ANTONINUS PIUS & FAUSTINA I 140AD Flaviopolis Cilicia Ancient Roman Coin i53443
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He did not possess the sobriquet "Pius " until after his accession to the throne. Antoninus’ father and paternal grandfather died when he was young and he was raised by Gnaeus Arrius Antoninus, his maternal grandfather, a man of integrity and culture and a friend of Pliny the Younger.
Additional Product InformationReference: Sear GIC 1517; B.M.C.21.79,7; SNG France 2181.
AYT. KAI. TI. AIΛ. AΔP. ANTWNINOC, Bare head of .
ΘЄΑ ΦΑΥCΤЄΙΝΑ ΦΛΑΟΥΙΠΟΛЄΙΤΩΝ, Draped bust of Faustina right; in field, ЄT-ZΞ (= .
year 67 of the Era of Flaviopolis = A.D. 140).
You are bidding on the exact .
item pictured, provided with a Certificate of Authenticity and Lifetime .
Titus Aurelius Fulvus Boionius Arrius Antoninus (19 September 86 – 7 .
March 161), generally known in English as Antoninus Pius was.
from 138 to 161. He was the fourth of the.
his accession to the throne. Almost certainly, he earned the name "Pius" because .
, however, suggests that he may have earned the name by .
saving senators sentenced to death by Hadrian in his later years.
He was the son and only child of.
and his mother was Arria Fadilla. Antoninus’ father and paternal grandfather .
died when he was young and he was raised by.
, his maternal grandfather, a man of integrity and .
. His mother married to Publius Julius Lupus (a man of .
in 98, and bore him a daughter called Julia Fadilla.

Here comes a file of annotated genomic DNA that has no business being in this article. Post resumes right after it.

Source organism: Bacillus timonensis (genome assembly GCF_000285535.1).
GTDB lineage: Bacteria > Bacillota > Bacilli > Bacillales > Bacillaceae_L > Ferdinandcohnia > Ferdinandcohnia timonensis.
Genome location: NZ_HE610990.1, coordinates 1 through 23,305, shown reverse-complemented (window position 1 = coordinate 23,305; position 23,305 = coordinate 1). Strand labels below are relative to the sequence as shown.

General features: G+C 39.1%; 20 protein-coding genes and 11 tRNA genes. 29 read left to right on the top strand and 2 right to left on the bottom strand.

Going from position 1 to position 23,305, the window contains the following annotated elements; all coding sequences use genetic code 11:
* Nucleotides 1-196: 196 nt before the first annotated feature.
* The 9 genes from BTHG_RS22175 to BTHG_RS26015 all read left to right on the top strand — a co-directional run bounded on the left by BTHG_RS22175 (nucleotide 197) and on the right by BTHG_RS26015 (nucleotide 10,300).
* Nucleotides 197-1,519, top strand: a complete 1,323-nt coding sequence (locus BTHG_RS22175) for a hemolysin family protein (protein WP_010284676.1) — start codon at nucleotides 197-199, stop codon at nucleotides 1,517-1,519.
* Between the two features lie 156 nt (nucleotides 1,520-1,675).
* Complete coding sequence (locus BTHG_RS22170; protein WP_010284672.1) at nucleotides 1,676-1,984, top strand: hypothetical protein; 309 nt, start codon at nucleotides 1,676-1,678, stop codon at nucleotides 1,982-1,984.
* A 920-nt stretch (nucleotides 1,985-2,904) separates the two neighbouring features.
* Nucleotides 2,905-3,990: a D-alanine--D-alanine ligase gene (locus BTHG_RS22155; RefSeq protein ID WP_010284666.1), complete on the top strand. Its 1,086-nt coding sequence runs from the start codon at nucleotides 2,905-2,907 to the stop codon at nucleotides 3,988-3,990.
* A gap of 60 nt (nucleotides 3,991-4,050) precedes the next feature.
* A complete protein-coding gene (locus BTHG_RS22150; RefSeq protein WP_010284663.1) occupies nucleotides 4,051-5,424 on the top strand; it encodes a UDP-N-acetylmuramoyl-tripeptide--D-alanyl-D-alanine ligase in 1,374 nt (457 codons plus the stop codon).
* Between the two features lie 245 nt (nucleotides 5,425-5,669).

As a private citizen between 110 and 115, he married Annia Galeria.
. They had a very happy marriage. She was the daughter of .
). Faustina was a beautiful woman, renowned for her wisdom. She spent .
her whole life caring for the poor and assisting the most disadvantaged Romans.
Having filled with more than usual success the offices of.
he obtained the consulship in 120; he was next appointed by the Emperor.
, then greatly increased his reputation by his conduct as.
. He acquired much favor with the Emperor Hadrian, who adopted him as .
his son and successor on 25 February, 138, after the death of his first adopted .
, on the condition that Antoninus would in turn adopt Marcus .
Annius Verus, the son of his wife's brother, and Lucius, son of Aelius Verus, .
On his accession, Antoninus' name became "Imperator Caesar Titus Aelius .
Hadrianus Antoninus Augustus Pontifex Maximus". One of his first acts as Emperor .
to grant divine honours to Hadrian, which they had at first refused; his efforts .
to persuade the Senate to grant these honours is the most likely reason given .
for his title of Pius (dutiful in affection; compare.
). Two other reasons for this title are that he would support his .
aged father-in-law with his hand at Senate meetings, and that he had saved those .
men that Hadrian, during his period of ill-health, had condemned to death. He .
built temples, theaters, and mausoleums, promoted the arts and sciences, and .
bestowed honours and financial rewards upon the teachers of.
Antoninus was not a military man. One modern scholar has written "It is almost .
certain not only that at no time in his life did he ever see, let alone command, .
a Roman army, but that, throughout the twenty-three years of his reign, he never .
went within five hundred miles of a legion". .
His reign was the most peaceful in the entire history of the.
while there were several military disturbances throughout the Empire in his .
, none of them are considered serious. The unrest in Britannia is .
believed to have led to the construction of the.
, although it was soon abandoned. He was virtually unique .
among emperors in that he dealt with these crises without leaving Italy once .
during his reign, but instead dealt with provincial matters of war and peace .